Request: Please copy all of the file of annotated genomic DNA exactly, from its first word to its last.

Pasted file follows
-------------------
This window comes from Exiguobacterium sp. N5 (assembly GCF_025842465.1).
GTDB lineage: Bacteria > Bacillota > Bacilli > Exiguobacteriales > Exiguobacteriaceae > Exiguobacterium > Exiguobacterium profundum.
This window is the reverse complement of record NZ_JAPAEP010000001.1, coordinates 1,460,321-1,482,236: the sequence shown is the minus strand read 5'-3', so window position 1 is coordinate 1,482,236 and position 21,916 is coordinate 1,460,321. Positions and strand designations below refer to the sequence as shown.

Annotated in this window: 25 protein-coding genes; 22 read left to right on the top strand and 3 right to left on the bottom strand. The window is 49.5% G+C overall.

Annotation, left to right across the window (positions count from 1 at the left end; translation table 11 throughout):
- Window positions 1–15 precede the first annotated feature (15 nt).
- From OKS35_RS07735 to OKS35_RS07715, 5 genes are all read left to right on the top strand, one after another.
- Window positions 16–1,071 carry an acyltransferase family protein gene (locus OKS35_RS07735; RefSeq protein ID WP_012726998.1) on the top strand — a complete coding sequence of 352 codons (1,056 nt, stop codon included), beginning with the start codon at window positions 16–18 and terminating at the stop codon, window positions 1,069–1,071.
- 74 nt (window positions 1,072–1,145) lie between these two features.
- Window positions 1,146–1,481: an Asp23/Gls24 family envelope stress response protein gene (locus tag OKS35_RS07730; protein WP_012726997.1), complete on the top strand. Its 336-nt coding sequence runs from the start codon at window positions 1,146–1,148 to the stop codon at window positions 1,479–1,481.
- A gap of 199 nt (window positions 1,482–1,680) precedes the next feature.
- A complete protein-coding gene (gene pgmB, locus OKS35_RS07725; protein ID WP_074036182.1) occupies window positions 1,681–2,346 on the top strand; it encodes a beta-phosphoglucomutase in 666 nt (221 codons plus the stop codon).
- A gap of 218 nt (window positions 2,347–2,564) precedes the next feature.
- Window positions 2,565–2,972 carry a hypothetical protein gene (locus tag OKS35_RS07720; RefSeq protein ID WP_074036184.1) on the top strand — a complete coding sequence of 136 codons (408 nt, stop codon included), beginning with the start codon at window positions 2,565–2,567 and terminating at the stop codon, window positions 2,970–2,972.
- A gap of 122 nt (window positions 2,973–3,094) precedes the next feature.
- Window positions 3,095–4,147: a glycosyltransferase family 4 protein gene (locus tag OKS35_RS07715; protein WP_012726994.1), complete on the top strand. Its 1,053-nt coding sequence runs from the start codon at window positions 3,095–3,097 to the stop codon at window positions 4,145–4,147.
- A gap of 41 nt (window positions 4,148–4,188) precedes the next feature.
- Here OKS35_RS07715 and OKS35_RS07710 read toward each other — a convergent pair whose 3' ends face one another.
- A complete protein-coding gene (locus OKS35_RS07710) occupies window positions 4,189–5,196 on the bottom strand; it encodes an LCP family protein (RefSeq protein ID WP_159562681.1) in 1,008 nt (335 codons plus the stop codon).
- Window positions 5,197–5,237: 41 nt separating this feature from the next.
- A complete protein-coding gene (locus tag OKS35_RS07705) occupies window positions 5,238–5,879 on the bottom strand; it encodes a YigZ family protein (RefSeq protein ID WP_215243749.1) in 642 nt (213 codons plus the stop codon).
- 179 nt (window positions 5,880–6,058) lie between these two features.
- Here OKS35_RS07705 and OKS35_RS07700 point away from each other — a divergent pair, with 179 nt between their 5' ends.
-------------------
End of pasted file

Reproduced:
This window comes from Exiguobacterium sp. N5 (assembly GCF_025842465.1).
GTDB lineage: Bacteria > Bacillota > Bacilli > Exiguobacteriales > Exiguobacteriaceae > Exiguobacterium > Exiguobacterium profundum.
This window is the reverse complement of record NZ_JAPAEP010000001.1, coordinates 1,460,321-1,482,236: the sequence shown is the minus strand read 5'-3', so window position 1 is coordinate 1,482,236 and position 21,916 is coordinate 1,460,321. Positions and strand designations below refer to the sequence as shown.

Annotated in this window: 25 protein-coding genes; 22 read left to right on the top strand and 3 right to left on the bottom strand. The window is 49.5% G+C overall.

Annotation, left to right across the window (positions count from 1 at the left end; translation table 11 throughout):
- Window positions 1–15 precede the first annotated feature (15 nt).
- From OKS35_RS07735 to OKS35_RS07715, 5 genes are all read left to right on the top strand, one after another.
- Window positions 16–1,071 carry an acyltransferase family protein gene (locus OKS35_RS07735; RefSeq protein ID WP_012726998.1) on the top strand — a complete coding sequence of 352 codons (1,056 nt, stop codon included), beginning with the start codon at window positions 16–18 and terminating at the stop codon, window positions 1,069–1,071.
- 74 nt (window positions 1,072–1,145) lie between these two features.
- Window positions 1,146–1,481: an Asp23/Gls24 family envelope stress response protein gene (locus tag OKS35_RS07730; protein WP_012726997.1), complete on the top strand. Its 336-nt coding sequence runs from the start codon at window positions 1,146–1,148 to the stop codon at window positions 1,479–1,481.
- A gap of 199 nt (window positions 1,482–1,680) precedes the next feature.
- A complete protein-coding gene (gene pgmB, locus OKS35_RS07725; protein ID WP_074036182.1) occupies window positions 1,681–2,346 on the top strand; it encodes a beta-phosphoglucomutase in 666 nt (221 codons plus the stop codon).
- A gap of 218 nt (window positions 2,347–2,564) precedes the next feature.
- Window positions 2,565–2,972 carry a hypothetical protein gene (locus tag OKS35_RS07720; RefSeq protein ID WP_074036184.1) on the top strand — a complete coding sequence of 136 codons (408 nt, stop codon included), beginning with the start codon at window positions 2,565–2,567 and terminating at the stop codon, window positions 2,970–2,972.
- A gap of 122 nt (window positions 2,973–3,094) precedes the next feature.
- Window positions 3,095–4,147: a glycosyltransferase family 4 protein gene (locus tag OKS35_RS07715; protein WP_012726994.1), complete on the top strand. Its 1,053-nt coding sequence runs from the start codon at window positions 3,095–3,097 to the stop codon at window positions 4,145–4,147.
- A gap of 41 nt (window positions 4,148–4,188) precedes the next feature.
- Here OKS35_RS07715 and OKS35_RS07710 read toward each other — a convergent pair whose 3' ends face one another.
- A complete protein-coding gene (locus OKS35_RS07710) occupies window positions 4,189–5,196 on the bottom strand; it encodes an LCP family protein (RefSeq protein ID WP_159562681.1) in 1,008 nt (335 codons plus the stop codon).
- Window positions 5,197–5,237: 41 nt separating this feature from the next.
- A complete protein-coding gene (locus tag OKS35_RS07705) occupies window positions 5,238–5,879 on the bottom strand; it encodes a YigZ family protein (RefSeq protein ID WP_215243749.1) in 642 nt (213 codons plus the stop codon).
- 179 nt (window positions 5,880–6,058) lie between these two features.
- Here OKS35_RS07705 and OKS35_RS07700 point away from each other — a divergent pair, with 179 nt between their 5' ends.